52. The context for the discussion about the compatibility of sections 1(1) and 4(1) of the 1989 Act with article 10 of the Convention can be stated quite simply. So far as it is possible to do so, these provisions must be read and given effect in a way that is compatible with Convention rights: Human Rights Act 1998, section 3(1). The word "must" indicates, as Lord Steyn said in R v A (No 2) [2001] 2 WLR 1546, that the court must strive to read the statute in a way that is compatible. But the same word is also qualified by the phrase "so far as it is possible to do so". The obligation, powerful as it is, is not to be performed without regard to its limitations: R v Lambert [2001] 3 WLR 203, 233H-234A, para 79. The techniques of judicial interpretation on the one hand and of legislation on the other are different, and this fact must be respected. If compatibility cannot be achieved without overruling decisions which have already been taken on the very point at issue by the legislator, or if to do so would make the statute unintelligible or unworkable, it will be necessary to leave it to Parliament to amend the statute. The only option left to the court will be to make a declaration of incompatibility under section 4(2) of the Act.

    53. Mr Robertson QC for Mr Shayler did not suggest that a public interest defence as such could be read in to section 1(1) and 4(1) of the 1989 Act. He did suggest that the word "lawful" should be inserted into sections 1(9) and 4(3)(a) in a way which might achieve this result. But Moses J said that it was not possible to interpret the 1989 Act in this way: see paras 78-81 of his judgment. Mr Crow for the Secretary of State joined with the respondent in submitting that, if the Act is incompatible with Mr Shayler's Convention rights, it cannot be interpreted compatibly with those rights by virtue of section 3 of the 1998 Act. I agree that, if the legislation is incompatible with Mr Shayler's Convention rights, the position whether it should be amended so as to remove the incompatibility must be left to Parliament. This means that the issue of incompatibility can be addressed directly in this case, without the distraction of trying to resolve the issue by means of the technique of judicial interpretation.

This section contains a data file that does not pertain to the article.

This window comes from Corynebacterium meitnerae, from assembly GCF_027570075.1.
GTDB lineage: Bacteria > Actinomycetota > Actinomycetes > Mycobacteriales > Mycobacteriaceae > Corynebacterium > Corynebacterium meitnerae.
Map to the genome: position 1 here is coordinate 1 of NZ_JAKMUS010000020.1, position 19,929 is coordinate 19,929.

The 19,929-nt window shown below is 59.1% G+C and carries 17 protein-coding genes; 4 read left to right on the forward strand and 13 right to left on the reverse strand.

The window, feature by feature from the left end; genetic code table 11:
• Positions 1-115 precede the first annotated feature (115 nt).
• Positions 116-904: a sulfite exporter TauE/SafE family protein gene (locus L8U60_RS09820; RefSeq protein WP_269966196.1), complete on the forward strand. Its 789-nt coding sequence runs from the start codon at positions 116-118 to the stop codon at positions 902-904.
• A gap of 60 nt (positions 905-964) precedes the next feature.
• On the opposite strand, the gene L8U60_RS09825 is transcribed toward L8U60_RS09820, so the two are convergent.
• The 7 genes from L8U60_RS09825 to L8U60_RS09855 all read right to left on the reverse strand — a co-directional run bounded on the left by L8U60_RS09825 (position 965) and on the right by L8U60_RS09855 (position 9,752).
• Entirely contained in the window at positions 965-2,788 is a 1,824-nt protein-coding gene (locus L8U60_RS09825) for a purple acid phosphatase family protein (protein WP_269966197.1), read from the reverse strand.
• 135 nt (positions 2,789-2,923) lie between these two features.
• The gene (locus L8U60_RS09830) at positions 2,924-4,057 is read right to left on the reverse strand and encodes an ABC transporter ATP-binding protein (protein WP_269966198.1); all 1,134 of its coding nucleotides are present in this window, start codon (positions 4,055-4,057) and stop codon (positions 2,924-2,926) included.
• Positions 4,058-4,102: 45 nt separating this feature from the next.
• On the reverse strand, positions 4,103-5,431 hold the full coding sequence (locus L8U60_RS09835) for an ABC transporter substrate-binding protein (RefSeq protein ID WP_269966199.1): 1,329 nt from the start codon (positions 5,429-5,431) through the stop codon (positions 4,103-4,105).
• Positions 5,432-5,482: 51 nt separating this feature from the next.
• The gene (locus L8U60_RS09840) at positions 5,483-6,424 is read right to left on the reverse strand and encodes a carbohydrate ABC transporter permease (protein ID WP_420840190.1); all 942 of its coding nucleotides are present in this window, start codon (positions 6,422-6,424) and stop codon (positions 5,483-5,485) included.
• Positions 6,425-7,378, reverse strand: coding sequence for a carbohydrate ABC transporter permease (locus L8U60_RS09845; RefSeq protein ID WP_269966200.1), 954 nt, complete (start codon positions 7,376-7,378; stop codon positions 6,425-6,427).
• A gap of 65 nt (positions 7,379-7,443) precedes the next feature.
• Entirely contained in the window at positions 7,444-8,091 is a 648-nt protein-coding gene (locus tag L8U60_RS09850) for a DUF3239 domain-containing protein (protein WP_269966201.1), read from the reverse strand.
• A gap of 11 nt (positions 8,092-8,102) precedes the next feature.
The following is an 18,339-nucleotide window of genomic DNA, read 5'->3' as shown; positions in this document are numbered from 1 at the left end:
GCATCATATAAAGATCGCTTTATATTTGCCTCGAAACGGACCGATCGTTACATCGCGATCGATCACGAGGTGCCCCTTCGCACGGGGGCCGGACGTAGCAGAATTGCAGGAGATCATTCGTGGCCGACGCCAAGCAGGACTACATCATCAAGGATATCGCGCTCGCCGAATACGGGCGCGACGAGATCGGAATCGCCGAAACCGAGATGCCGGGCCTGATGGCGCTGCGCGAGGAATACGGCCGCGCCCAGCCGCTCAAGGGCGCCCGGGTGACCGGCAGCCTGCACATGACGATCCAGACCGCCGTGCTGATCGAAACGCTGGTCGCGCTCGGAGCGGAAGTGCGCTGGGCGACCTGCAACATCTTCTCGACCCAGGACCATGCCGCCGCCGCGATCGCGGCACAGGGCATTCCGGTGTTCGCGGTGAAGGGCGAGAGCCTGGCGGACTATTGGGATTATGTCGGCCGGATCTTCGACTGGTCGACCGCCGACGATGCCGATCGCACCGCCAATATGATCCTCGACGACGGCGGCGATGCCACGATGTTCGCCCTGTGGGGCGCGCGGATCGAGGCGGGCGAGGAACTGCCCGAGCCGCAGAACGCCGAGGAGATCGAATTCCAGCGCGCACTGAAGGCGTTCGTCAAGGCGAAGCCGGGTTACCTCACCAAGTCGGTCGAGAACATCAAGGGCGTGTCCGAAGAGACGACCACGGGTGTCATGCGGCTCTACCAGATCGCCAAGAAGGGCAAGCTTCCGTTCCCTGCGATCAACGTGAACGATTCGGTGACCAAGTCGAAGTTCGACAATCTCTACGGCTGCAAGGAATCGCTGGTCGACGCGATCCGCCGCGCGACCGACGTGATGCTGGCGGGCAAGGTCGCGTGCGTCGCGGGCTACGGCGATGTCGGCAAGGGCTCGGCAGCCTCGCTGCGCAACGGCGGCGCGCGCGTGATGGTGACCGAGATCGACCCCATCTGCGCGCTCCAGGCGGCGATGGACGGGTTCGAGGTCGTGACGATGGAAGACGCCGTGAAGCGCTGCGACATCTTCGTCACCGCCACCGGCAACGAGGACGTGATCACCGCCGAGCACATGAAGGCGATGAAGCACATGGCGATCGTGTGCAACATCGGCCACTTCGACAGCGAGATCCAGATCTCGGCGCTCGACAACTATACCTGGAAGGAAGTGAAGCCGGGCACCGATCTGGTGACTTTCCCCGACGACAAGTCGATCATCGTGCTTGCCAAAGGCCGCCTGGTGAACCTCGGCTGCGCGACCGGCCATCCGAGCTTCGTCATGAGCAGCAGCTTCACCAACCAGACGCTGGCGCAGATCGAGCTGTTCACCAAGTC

The Strasbourg Jurisprudence

    54. Article 10(1) of the Convention states that the right to freedom of expression includes the right to impart information and ideas without interference by public authorities. Article 10(2) states, by way of qualification, that the exercise of this right,

    "…since it carries with it duties and responsibilities, may be subject to such formalities, conditions, restrictions or penalties as are prescribed by law and are necessary … in the interests of national security…"

    55. The wording of article 10(2) as applied to this case indicates that any such restriction, if it is to be compatible with the Convention right, must satisfy two basic requirements. First, the restriction must be "prescribed by law". So it must satisfy the principle of legality. The second is that it must be such as is "necessary" in the interests of national security. This raises the question of proportionality. The jurisprudence of the European Court of Human Rights explains how these principles are to be understood and applied in the context of the facts of this case. As any restriction with the right to freedom of expression must be subjected to very close scrutiny, it is important to identify the requirements of that jurisprudence before undertaking that exercise.